Biomechanical effects of polyglecaprone fibers in a polypropylene mesh after abdominal and rectovaginal implantation in a rabbit
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Introduction and hypothesis
To investigate the biomechanical effects of polyglecaprone fibers in lightweight meshes implanted into the vaginal and abdominal wall of parous rabbits.
New Zealand White rabbits (n = 24) were implanted with polypropylene meshes (32 g/m2), with (Prolift plus M, n = 12) or without (Prolift minus M, n = 12) polyglecaprone fibers. Following implantation in the posterior vaginal and abdominal wall, local side effects were evaluated and explants underwent uniaxial tensiometry after 120 and 180 days.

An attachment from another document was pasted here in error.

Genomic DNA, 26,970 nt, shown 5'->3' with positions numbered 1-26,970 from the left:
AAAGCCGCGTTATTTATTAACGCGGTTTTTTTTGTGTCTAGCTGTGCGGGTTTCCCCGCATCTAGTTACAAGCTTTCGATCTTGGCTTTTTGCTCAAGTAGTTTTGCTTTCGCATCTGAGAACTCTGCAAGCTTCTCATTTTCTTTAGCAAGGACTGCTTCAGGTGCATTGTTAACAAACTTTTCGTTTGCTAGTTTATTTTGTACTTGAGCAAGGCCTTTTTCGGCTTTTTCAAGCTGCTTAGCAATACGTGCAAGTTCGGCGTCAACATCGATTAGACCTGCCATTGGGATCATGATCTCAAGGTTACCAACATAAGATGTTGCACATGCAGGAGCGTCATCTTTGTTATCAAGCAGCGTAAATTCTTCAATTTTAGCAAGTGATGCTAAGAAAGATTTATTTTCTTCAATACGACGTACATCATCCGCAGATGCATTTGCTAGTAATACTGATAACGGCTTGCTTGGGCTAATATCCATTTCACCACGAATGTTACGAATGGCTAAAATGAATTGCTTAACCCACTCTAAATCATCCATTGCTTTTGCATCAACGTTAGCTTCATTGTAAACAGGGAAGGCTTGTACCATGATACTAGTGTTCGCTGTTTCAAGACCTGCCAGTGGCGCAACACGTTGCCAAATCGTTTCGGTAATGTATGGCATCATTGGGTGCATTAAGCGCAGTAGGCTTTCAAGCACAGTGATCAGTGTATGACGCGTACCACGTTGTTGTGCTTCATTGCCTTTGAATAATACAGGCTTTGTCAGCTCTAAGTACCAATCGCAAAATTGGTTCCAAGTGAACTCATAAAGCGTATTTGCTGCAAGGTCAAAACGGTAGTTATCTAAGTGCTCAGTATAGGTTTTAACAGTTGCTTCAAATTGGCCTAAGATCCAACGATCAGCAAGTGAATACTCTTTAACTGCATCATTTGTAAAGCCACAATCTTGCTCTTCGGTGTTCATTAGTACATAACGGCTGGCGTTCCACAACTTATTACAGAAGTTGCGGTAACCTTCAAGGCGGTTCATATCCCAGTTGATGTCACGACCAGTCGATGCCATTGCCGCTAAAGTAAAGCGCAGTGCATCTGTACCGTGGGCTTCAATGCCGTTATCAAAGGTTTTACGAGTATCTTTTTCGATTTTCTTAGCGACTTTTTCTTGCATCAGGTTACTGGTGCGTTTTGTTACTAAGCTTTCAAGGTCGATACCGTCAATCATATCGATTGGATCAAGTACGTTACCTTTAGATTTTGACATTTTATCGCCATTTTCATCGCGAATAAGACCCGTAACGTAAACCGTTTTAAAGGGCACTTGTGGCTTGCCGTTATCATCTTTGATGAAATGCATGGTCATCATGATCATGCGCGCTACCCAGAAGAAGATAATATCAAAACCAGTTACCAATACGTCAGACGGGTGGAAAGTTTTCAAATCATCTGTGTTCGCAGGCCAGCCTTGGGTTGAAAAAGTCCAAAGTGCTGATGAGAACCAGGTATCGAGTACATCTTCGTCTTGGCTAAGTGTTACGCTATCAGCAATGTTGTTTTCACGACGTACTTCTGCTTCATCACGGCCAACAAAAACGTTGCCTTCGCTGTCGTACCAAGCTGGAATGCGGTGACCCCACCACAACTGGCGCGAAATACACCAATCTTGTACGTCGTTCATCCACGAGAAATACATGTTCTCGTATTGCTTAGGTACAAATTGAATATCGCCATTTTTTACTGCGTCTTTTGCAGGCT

The vaginal extrusion rate was at least 50 %, coinciding with a minimum of 20 % of contraction. There were no measurable effects of the addition of polyglecaprone on tensiometric strength and compliance in abdominal explants.
The addition of polyglecaprone fibers did not compromise the biomechanical properties nor did it prevent vaginal extrusion and contraction. The latter as well as some other limitations preclude the rabbit vagina to be a suitable model for biomechanical testing.